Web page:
CR @38: A LOT of Sanders supporters were noisily making claims about rigging, including at the convention itself. Some of them even booed Sanders at the convention when he endorsed Clinton — and, in my hearing, later boasted about this. As for Bernie, who proceeded to run for re-election as an Independent in between his campaigns for the Democratic nomination, the Clinton campaign was not impressed with his efforts, or his demands for private jets, and somehow he managed to publish his own book one week after the election. Multi-tasking, I guess. Yeah, that’s cynical; I think he’s earned cynicism.

  38. consciousness razor says

    petesh:

    A LOT of Sanders supporters were noisily making claims about rigging, including at the convention itself. Some of them even booed Sanders at the convention when he endorsed Clinton — and, in my hearing, later boasted about this.

    I don’t understand what you’re driving at here. People are free to make noise. This is from whywhywhy in #24:

    in comparing 2008 to 2016, Sander’s supporters voted for Clinton in 2016 at higher rates than Clinton supporters voted for Obama in 2008.

    And you could say the same about many other pair-ups. After a lot of noise, this is from an NPR article about 10% of Sanders supporters voting for Trump (my emphasis):

    A more important caveat, perhaps, is that other statistics suggest that this level of “defection” isn’t all that out of the ordinary. Believing that all those Sanders voters somehow should have been expected to not vote for Trump may be to misunderstand how primary voters behave.
    For example, Schaffner tells NPR that around 12 percent of Republican primary voters (including 34 percent of Ohio Gov. John Kasich voters and 11 percent of Florida Sen. Marco Rubio voters) ended up voting for Clinton. And according to one 2008 study, around 25 percent of Clinton primary voters in that election ended up voting for Sen. John McCain, R-Ariz., in the general. (In addition, the data showed 13 percent of McCain primary voters ended up voting for Obama, and 9 percent of Obama voters ended up voting for McCain — perhaps signaling something that swayed voters between primaries and the general election, or some amount of error in the data, or both.)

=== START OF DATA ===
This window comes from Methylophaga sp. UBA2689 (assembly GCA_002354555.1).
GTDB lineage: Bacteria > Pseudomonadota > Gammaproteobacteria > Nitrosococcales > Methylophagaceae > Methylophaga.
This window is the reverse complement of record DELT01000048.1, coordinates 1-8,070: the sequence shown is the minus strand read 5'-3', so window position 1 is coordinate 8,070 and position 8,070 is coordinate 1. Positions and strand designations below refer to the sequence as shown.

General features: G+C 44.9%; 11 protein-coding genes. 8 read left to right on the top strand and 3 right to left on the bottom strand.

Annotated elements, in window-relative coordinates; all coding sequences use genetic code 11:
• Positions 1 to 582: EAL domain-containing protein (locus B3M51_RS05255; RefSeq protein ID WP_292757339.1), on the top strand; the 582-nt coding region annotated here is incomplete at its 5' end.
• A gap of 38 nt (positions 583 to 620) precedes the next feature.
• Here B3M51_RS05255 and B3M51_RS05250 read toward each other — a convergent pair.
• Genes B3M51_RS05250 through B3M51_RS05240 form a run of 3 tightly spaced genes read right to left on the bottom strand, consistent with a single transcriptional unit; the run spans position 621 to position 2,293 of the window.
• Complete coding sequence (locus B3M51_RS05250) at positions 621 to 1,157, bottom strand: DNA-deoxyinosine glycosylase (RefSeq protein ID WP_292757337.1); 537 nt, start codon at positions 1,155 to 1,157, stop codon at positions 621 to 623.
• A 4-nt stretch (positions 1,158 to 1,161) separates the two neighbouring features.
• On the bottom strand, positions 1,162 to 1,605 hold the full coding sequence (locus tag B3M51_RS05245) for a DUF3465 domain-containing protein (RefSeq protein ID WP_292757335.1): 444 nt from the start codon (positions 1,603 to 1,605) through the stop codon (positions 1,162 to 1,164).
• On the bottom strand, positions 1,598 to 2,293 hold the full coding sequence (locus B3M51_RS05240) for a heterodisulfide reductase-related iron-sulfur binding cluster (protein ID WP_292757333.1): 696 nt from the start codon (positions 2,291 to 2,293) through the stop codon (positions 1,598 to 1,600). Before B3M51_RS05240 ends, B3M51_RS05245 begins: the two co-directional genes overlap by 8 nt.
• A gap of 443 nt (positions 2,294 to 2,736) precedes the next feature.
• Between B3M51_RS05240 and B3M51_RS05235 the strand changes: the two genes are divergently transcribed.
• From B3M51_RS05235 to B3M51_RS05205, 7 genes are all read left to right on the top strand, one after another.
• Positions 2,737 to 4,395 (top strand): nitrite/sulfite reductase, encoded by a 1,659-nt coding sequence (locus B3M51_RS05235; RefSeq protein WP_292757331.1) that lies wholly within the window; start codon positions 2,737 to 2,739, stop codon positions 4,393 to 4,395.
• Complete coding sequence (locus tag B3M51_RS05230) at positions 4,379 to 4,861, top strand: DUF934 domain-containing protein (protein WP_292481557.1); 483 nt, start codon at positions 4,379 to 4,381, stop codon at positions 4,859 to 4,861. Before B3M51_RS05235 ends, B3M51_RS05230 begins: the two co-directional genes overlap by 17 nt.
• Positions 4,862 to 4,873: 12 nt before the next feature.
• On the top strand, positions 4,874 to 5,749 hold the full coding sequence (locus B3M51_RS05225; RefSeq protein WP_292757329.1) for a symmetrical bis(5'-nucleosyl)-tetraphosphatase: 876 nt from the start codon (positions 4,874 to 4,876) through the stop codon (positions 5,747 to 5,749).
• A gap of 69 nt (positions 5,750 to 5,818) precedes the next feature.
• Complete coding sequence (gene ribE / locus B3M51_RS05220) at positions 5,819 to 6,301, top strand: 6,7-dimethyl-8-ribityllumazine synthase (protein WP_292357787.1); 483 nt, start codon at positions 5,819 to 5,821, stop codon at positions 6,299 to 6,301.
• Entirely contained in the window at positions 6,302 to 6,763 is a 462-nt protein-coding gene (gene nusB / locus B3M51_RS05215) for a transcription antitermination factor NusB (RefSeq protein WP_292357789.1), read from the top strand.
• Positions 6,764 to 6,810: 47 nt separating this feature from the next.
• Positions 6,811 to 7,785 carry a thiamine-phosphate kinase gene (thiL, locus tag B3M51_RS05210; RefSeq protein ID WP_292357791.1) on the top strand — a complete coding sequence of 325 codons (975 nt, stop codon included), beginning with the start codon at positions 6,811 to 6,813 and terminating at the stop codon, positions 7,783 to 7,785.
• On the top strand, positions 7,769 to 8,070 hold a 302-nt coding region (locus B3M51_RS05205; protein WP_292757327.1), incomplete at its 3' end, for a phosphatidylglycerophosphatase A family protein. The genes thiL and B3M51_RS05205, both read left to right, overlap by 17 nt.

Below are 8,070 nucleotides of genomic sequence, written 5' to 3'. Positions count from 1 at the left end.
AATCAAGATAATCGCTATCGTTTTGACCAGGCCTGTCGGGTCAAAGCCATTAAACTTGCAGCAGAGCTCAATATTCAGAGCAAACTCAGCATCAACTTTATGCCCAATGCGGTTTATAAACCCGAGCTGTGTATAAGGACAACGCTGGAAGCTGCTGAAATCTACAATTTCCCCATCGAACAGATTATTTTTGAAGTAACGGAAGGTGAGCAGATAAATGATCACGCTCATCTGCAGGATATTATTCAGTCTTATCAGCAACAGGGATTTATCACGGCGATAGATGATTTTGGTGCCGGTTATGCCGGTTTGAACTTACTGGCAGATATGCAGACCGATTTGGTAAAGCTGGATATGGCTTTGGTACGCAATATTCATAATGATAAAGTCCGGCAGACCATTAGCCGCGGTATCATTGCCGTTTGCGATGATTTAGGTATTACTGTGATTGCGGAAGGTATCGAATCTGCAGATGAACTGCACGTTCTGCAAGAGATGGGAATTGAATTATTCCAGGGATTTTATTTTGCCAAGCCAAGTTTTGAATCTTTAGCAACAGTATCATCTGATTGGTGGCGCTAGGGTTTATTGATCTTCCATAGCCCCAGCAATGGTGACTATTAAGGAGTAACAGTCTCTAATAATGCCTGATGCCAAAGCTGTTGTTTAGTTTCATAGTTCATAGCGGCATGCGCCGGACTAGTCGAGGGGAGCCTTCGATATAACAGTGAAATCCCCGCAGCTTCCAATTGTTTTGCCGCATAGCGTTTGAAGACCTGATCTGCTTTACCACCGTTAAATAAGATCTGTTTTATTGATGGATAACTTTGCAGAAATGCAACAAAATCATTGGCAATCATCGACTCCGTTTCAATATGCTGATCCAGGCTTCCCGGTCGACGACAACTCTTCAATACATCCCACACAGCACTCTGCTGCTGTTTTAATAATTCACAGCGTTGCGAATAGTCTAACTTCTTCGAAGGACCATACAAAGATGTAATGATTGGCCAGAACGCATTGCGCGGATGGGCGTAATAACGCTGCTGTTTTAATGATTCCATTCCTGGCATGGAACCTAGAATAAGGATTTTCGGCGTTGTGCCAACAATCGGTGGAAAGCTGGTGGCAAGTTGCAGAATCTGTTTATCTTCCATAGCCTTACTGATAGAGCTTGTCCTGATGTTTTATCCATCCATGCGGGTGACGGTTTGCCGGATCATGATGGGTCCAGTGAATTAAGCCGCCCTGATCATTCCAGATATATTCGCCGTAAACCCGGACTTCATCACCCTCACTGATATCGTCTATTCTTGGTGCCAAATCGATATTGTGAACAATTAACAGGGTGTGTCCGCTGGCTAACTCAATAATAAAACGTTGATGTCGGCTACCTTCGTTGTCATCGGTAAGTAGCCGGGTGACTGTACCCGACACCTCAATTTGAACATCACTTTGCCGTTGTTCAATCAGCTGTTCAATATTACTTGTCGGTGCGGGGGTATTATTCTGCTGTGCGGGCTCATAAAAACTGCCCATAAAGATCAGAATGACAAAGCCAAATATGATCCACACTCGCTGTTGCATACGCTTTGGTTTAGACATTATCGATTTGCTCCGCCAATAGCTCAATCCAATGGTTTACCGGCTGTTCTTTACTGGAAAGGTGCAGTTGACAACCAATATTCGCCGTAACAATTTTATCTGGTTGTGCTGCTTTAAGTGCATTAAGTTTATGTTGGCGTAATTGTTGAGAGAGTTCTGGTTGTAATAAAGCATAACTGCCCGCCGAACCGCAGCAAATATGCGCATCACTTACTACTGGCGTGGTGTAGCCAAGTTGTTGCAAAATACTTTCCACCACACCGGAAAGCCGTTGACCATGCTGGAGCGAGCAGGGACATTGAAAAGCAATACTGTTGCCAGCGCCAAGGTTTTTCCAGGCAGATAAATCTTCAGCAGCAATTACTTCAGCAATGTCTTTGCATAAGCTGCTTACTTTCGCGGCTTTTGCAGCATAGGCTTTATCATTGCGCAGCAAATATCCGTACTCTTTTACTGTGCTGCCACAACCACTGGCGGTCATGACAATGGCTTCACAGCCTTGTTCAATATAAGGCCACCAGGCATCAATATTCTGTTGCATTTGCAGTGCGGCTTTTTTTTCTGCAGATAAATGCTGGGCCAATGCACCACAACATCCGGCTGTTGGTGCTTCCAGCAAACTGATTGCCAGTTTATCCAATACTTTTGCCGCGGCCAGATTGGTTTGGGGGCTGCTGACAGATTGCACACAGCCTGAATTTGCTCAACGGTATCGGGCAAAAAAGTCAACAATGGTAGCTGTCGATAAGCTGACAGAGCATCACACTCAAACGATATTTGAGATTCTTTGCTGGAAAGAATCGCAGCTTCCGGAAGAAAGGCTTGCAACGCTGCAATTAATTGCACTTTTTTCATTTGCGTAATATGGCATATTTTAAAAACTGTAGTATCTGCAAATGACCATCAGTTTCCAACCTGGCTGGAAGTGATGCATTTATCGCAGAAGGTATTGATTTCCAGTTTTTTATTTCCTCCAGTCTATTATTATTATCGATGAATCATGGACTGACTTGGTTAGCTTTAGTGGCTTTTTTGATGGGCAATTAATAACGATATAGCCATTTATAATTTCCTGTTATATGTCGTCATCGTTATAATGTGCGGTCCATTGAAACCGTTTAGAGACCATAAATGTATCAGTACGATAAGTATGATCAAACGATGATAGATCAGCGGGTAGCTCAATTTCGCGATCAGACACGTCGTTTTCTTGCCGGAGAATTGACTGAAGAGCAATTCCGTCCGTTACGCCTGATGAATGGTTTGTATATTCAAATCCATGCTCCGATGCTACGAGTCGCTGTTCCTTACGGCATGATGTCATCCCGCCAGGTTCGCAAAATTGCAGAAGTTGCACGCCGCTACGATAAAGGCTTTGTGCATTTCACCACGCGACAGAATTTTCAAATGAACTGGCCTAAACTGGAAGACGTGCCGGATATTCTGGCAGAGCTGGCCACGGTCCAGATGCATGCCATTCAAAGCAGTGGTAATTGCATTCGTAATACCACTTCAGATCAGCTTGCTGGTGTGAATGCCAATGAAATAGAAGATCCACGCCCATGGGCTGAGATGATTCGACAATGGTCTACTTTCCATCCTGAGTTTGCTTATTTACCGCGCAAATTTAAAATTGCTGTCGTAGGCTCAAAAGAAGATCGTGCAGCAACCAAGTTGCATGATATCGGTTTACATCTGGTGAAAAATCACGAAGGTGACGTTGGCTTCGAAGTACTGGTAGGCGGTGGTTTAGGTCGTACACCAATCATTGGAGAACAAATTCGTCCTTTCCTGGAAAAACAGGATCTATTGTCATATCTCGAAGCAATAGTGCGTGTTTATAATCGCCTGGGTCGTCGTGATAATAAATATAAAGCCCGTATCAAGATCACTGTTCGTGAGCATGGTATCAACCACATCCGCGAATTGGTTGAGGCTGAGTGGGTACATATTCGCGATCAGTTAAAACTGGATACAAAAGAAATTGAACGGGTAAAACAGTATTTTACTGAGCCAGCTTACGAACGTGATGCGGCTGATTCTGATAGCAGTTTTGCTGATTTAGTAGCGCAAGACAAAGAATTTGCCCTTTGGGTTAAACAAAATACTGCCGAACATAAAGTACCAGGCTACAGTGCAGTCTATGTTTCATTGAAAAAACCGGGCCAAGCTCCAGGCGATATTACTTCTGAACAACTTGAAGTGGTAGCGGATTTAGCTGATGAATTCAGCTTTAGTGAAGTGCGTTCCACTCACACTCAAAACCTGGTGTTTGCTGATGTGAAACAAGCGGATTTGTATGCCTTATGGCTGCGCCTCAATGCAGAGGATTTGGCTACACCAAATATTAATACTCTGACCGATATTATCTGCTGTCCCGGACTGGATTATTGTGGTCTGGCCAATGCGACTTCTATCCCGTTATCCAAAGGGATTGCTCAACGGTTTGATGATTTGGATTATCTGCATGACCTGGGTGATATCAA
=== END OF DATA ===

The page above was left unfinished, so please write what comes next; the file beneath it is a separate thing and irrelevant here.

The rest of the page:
I don’t know how we should interpret 2016. But I think it is ignorant, confused or dishonest to make no attempt at a meaningful comparison.

    As for Bernie, who proceeded to run for re-election as an Independent in between his campaigns for the Democratic nomination, the Clinton campaign was not impressed with his efforts, or his demands for private jets, and somehow he managed to publish his own book one week after the election. Multi-tasking, I guess. Yeah, that’s cynical; I think he’s earned cynicism.

    Why should we care whether the Clinton campaign was impressed? Could he have impressed them (if we should care about that) with a slower method of transportation? And wouldn’t it have been worse (not better) for the book to be published prior to the election, since there is no reason to be concerned about time-travel or backward causation?
    The logic here is all kinds of messed up. I don’t get it.

  39. raven says

    There’s a huge difference between saying that someone should be free to advocate for bad things, versus saying people should be free to actually do bad things. – thirdmill301@4

    Oh really???

    Charles Manson never actually killed anyone.